Saturday, January 8, 2022

Susan Thompson-Gaines | Kindness Activist

Susan Thompson-Gaines is a long time resident of the Penrose neighborhood along the Columbia Pike corridor. She and her husband, performer David Gaines,  promote and engage in acts of kindness.

"We’ve lived in the Penrose neighborhood, on a busy corner of Penrose since January of 2000.  We’ve been here quite a while - the longest of anybody nearby. Everybody else moves around, the other houses sell, but we stay. 


My husband David grew up near here and I had a job transfer.  We decided to take it and come to Virginia. I used to be in theater, which is what my partner David does.  That's how he and I met.  Now I'm a professional sign language interpreter, which is kind of a theater of its own I guess. 


I have a project called Kindness Activist. I chose the name purposely because activism is an active word, it's a verb. It requires movement, it requires action. So instead of kindness being a passive thing, where when you see something and you just do something kind, like hold the door open for someone, or if you see somebody who's asking for money you give them some. I just kind of flip KINDNESS on the other end and look for ways to be kind.  I look for ways to do it, look for kindness happening in the world.

In the beginning I just was writing about kindness. I started Kindness Activist five years ago as a blog. I wrote about kindness that I saw, kindness that happened to me, or kindness that I did. 

When I grew up, I was taught that if you do something kind and then you talk about it, that somehow negates the kindness.  Because then it becomes about you “bragging” and “asking for the spotlight”; I was taught that kindness is supposed to be done silently, humbly. But as an adult I realized that if you are willing to talk about it, then other people are inspired to actually go out and be kind themselves! They get ideas or just start thinking about kindness.­This change of the perception changed my focus. Once I started looking for kindness, I saw it everywhere. Whereas if you're not actively looking for it, you don't notice it. All of the sudden I just noticed kindness everywhere. Like, sometimes if you check out at the grocery store Trader Joe's, the cashier might see you having a bad day or your kid is screaming, and give you a bouquet of free flowers. They don't have to give away free flowers, but it's part of Trader Joe’s philosophy to do kind things like that. Another example is Little Free Libraries. What an act of kindness those are!  They give the neighborhood, the community, books to read. 


So I was started looking at things like that and seeing things differently. Then I switched from just writingabout kindness to doing kind acts.  I love it!  I don't know if you've ever seen or listened to the songs from the Broadway show “Avenue Q”. It is a crazy puppet show for adults.  There's a line in one song that says, “When you help others, you can't help helping yourself”. That's so true, if you do something kind you feel better for the rest of the day. 

Many people reading my blog would ask me “What kind act can I do?” and I would think, “Well, that's not something that I can prescribe…”.  But reading the blog with stories of kindness would help people get ideas and then they would go out and be kind. I realized that everybody wanted to help and everyone wanted to do kind things.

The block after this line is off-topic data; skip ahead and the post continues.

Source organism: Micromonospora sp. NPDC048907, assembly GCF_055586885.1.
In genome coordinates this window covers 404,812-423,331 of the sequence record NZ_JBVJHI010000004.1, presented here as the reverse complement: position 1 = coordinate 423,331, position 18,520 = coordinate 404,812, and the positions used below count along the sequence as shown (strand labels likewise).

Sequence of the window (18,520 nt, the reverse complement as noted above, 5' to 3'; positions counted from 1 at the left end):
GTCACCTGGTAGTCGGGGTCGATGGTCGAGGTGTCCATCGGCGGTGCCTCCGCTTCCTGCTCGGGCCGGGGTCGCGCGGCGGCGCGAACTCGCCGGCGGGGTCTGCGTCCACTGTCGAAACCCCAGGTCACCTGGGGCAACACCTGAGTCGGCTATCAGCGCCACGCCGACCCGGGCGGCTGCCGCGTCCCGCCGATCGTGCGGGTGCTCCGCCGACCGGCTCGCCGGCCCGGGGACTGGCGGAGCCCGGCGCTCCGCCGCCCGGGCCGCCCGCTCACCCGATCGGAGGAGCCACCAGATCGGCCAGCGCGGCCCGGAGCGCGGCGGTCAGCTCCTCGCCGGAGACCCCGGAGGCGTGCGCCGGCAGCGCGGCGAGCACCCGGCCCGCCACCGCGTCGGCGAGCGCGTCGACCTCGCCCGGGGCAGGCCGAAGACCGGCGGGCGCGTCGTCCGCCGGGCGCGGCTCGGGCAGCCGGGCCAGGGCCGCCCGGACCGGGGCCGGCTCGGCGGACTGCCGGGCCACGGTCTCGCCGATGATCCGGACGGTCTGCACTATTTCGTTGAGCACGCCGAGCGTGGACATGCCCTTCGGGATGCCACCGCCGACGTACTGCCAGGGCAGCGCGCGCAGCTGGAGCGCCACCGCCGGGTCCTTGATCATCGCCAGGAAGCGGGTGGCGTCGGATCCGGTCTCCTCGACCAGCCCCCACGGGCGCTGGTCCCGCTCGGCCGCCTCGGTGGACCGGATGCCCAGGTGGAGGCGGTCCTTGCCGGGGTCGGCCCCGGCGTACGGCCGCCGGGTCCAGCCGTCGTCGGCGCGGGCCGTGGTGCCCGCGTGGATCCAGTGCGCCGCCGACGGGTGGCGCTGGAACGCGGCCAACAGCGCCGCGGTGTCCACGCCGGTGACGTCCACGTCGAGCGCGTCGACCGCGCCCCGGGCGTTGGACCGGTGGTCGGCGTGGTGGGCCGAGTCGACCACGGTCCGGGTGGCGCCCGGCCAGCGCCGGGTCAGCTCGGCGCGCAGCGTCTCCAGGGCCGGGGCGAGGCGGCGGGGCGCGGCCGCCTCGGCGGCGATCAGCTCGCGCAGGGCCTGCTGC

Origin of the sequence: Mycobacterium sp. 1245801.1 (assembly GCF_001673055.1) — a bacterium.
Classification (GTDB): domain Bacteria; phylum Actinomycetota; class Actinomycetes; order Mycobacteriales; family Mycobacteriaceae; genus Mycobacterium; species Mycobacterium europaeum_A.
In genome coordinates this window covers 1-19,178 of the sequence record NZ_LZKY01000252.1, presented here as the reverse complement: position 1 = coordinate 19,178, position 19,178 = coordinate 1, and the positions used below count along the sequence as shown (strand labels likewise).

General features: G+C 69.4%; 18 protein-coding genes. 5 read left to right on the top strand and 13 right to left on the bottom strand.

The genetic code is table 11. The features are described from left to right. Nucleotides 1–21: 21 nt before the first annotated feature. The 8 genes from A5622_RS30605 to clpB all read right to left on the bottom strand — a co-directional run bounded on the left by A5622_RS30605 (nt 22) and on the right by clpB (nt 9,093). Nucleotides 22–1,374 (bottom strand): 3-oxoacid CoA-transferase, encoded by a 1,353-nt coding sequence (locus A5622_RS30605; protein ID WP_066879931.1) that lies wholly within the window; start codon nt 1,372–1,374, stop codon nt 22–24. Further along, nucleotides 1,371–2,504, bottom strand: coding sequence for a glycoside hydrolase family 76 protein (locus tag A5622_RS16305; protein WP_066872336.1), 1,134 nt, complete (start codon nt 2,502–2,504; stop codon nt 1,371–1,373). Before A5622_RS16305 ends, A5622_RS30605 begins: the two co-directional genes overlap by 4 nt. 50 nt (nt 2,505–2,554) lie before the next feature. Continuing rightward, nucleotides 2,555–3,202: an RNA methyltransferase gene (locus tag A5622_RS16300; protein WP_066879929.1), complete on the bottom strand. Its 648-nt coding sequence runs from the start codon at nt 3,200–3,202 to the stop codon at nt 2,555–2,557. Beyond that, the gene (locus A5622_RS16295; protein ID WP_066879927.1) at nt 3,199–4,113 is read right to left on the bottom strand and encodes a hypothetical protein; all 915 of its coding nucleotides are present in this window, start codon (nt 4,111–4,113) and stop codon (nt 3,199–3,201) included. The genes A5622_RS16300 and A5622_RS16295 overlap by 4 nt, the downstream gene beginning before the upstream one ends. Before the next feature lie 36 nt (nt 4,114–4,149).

I realized that If I had money, we could do more, bigger, more grand kind things.  But I don't have the funds to do that myself. So, I started the Kindness Yard Sale!  Whoever wants to donate brings items over. All of the neighbors bring things. At the sale there's no price tag on anything - everybody pays whatever they'd like to pay. People know that all the money raised goes into a fund that is used to do kind things.  One thing funds are used for is the Christmas project, where every kid who writes a letter to Santa gets a present that they asked for on their list. I write personalized letters from Santa back to them, too, so everyone gets a letter from Santa. Yesterday, there was the most heartwarming letter to Santa from a little girl, I don't remember the toys she asked for, but they weren’t expensive requests. But the first thing the little girl asked for was more friends. It was heartbreaking. But at the same time, I thought how honest of her, to be willing to put that on paper. I texted the mom (I ask that all kids include an adult's phone number on their letter). I asked the mom, "Did you see your daughter's letter to Santa?"  and she said, "Yes, I was with her. I saw, she asked for more friends". I don't know the little girl or the mom, but Santa now can write back and say, "I saw that you asked for more friends. Friends can be difficult to make. You know how I do it?” and then I gave some advice on how to make friends, how to be a friend, things like that. 


So, money from the Kindness Yard Sale funds buying all of these gifts. It also funds winter coats for people who don't have them. It has paid people's medical bills sometimes, helped people with rent. I buy groceries for strangers a lot. Like, when we are just in line at the grocery store, just pop over and pay for the groceries of the people next to us. Instead of a Little Free Library out front, we have a little free pantry. Money from the Kindness Yard Sale paid for the supplies to build it and stocked it the first time. Now the neighborhood keeps it stocked. It always has some kind of canned meat - tuna, chicken, sardines, because protein's important, beans, pasta sauce. I refill it a lot, a couple times a day. People come all the time, at all hours of the day, even in the middle of the night. At night it lights up when you open the doors because I want it to be like grocery shopping. I want it to be a respectful experience for whoever needs it. I stock it really carefully and make sure all the foods face forward, and I put things kind of in the same place too. There's always a couple drinks, there's always some snacks. Some kids on the way to school will pick up cereal. That made me sad at first realizing that they don’t have cereal at their house. But on the other hand, now they do have cereal, you know?